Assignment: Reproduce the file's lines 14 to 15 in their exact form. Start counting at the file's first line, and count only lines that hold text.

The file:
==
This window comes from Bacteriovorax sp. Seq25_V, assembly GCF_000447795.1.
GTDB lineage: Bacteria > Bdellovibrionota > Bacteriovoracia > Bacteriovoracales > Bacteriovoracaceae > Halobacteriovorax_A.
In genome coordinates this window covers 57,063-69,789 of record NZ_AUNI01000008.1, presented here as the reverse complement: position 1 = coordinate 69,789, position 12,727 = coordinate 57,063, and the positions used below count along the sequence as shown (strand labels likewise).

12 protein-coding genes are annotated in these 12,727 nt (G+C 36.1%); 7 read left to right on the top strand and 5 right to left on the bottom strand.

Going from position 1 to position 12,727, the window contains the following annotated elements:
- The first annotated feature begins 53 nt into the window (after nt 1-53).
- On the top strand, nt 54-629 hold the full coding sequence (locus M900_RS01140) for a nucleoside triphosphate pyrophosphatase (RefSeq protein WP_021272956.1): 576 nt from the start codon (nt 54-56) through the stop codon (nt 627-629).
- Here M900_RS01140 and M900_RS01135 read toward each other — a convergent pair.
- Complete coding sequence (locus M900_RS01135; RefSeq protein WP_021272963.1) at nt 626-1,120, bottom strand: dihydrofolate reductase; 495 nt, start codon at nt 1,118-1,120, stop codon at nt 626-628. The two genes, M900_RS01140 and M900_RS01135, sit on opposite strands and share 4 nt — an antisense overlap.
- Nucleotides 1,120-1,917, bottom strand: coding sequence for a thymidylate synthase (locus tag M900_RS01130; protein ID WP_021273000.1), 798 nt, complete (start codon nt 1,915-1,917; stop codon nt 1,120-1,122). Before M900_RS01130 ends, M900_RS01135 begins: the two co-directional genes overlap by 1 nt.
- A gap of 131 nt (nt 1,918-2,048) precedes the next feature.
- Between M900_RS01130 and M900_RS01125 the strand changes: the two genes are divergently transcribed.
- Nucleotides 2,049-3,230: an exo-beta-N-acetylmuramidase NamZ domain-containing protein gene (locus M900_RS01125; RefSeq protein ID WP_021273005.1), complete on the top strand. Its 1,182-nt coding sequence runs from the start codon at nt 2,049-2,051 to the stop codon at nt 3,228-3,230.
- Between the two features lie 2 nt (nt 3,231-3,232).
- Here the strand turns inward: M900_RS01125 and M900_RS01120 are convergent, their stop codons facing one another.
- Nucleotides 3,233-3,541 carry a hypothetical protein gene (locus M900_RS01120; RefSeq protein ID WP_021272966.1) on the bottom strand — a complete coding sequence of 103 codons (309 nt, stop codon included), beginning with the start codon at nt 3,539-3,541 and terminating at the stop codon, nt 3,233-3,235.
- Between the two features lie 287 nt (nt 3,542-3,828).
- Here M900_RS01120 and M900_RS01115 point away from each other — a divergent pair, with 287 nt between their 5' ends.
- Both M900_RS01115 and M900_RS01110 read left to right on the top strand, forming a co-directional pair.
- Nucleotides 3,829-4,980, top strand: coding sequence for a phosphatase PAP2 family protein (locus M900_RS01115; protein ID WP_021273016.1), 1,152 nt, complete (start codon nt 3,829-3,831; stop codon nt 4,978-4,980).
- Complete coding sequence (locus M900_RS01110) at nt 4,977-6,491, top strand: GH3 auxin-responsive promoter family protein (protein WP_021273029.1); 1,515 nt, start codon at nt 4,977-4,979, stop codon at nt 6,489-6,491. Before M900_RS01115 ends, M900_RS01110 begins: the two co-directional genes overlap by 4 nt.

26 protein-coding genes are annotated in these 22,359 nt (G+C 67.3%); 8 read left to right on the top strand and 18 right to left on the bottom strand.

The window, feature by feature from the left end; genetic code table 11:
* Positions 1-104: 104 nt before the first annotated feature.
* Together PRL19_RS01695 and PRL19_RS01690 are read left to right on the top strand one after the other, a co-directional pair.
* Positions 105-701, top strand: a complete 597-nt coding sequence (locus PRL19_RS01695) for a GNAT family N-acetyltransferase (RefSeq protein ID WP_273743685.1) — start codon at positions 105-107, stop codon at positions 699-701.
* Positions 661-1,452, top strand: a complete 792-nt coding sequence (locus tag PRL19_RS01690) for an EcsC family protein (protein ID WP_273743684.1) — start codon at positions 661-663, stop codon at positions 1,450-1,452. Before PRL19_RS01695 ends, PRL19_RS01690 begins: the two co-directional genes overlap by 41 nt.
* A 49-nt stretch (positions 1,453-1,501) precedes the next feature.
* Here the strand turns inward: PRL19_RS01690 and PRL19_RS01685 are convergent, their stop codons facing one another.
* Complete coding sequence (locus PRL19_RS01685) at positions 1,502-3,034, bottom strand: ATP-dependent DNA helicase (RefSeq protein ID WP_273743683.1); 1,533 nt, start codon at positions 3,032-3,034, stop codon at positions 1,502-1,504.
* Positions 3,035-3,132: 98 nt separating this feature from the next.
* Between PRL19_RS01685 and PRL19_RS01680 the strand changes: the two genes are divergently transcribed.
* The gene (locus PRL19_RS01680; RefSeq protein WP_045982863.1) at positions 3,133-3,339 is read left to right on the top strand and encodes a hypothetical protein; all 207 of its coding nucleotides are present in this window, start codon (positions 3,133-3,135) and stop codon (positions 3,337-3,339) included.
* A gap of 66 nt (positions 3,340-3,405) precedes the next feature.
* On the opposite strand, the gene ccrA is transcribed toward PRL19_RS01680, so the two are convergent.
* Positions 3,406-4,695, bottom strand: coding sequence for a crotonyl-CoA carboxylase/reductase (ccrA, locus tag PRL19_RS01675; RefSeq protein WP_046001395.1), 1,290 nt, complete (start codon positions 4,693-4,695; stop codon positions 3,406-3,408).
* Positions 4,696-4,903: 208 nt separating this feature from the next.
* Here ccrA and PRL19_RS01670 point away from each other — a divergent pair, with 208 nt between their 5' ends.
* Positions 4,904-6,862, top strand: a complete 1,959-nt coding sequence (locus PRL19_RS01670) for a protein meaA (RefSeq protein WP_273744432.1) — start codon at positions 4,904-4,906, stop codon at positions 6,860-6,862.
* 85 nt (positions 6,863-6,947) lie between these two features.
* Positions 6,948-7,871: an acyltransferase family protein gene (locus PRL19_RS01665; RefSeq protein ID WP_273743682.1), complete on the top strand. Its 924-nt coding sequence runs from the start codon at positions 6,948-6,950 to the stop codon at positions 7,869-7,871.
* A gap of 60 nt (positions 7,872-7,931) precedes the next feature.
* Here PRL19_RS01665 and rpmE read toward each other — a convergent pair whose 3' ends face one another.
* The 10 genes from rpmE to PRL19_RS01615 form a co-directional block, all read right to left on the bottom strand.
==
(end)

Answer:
- Between the two features lie 2 nt (nt 3,231-3,232).
- Here the strand turns inward: M900_RS01125 and M900_RS01120 are convergent, their stop codons facing one another.